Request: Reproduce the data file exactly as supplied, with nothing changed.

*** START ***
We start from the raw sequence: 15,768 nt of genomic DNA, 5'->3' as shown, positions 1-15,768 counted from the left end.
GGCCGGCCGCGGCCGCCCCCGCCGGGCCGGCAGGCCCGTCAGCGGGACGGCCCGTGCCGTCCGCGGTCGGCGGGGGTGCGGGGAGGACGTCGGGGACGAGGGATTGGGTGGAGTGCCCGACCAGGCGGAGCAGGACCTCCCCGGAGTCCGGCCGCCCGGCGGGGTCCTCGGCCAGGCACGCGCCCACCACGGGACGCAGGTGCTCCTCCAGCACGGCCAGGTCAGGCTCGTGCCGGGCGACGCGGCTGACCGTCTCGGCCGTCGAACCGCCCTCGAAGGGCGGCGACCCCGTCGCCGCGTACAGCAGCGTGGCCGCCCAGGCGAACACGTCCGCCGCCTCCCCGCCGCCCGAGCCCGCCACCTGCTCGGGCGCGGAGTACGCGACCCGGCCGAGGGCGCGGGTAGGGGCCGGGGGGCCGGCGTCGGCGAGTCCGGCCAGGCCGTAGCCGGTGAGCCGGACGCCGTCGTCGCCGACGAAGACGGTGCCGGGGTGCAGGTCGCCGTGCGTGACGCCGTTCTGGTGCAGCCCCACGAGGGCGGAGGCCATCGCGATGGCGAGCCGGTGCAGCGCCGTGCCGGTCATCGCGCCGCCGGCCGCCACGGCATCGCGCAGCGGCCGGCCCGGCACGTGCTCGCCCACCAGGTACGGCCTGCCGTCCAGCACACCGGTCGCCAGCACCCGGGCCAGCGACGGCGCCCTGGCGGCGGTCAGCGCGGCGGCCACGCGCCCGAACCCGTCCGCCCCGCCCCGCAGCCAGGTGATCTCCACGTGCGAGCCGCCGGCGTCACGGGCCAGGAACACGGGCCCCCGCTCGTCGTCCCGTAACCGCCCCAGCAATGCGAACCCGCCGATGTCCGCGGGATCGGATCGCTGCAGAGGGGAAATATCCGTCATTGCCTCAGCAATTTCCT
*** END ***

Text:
We start from the raw sequence: 15,768 nt of genomic DNA, 5'->3' as shown, positions 1-15,768 counted from the left end.
GGCCGGCCGCGGCCGCCCCCGCCGGGCCGGCAGGCCCGTCAGCGGGACGGCCCGTGCCGTCCGCGGTCGGCGGGGGTGCGGGGAGGACGTCGGGGACGAGGGATTGGGTGGAGTGCCCGACCAGGCGGAGCAGGACCTCCCCGGAGTCCGGCCGCCCGGCGGGGTCCTCGGCCAGGCACGCGCCCACCACGGGACGCAGGTGCTCCTCCAGCACGGCCAGGTCAGGCTCGTGCCGGGCGACGCGGCTGACCGTCTCGGCCGTCGAACCGCCCTCGAAGGGCGGCGACCCCGTCGCCGCGTACAGCAGCGTGGCCGCCCAGGCGAACACGTCCGCCGCCTCCCCGCCGCCCGAGCCCGCCACCTGCTCGGGCGCGGAGTACGCGACCCGGCCGAGGGCGCGGGTAGGGGCCGGGGGGCCGGCGTCGGCGAGTCCGGCCAGGCCGTAGCCGGTGAGCCGGACGCCGTCGTCGCCGACGAAGACGGTGCCGGGGTGCAGGTCGCCGTGCGTGACGCCGTTCTGGTGCAGCCCCACGAGGGCGGAGGCCATCGCGATGGCGAGCCGGTGCAGCGCCGTGCCGGTCATCGCGCCGCCGGCCGCCACGGCATCGCGCAGCGGCCGGCCCGGCACGTGCTCGCCCACCAGGTACGGCCTGCCGTCCAGCACACCGGTCGCCAGCACCCGGGCCAGCGACGGCGCCCTGGCGGCGGTCAGCGCGGCGGCCACGCGCCCGAACCCGTCCGCCCCGCCCCGCAGCCAGGTGATCTCCACGTGCGAGCCGCCGGCGTCACGGGCCAGGAACACGGGCCCCCGCTCGTCGTCCCGTAACCGCCCCAGCAATGCGAACCCGCCGATGTCCGCGGGATCGGATCGCTGCAGAGGGGAAATATCCGTCATTGCCTCAGCAATTTCCT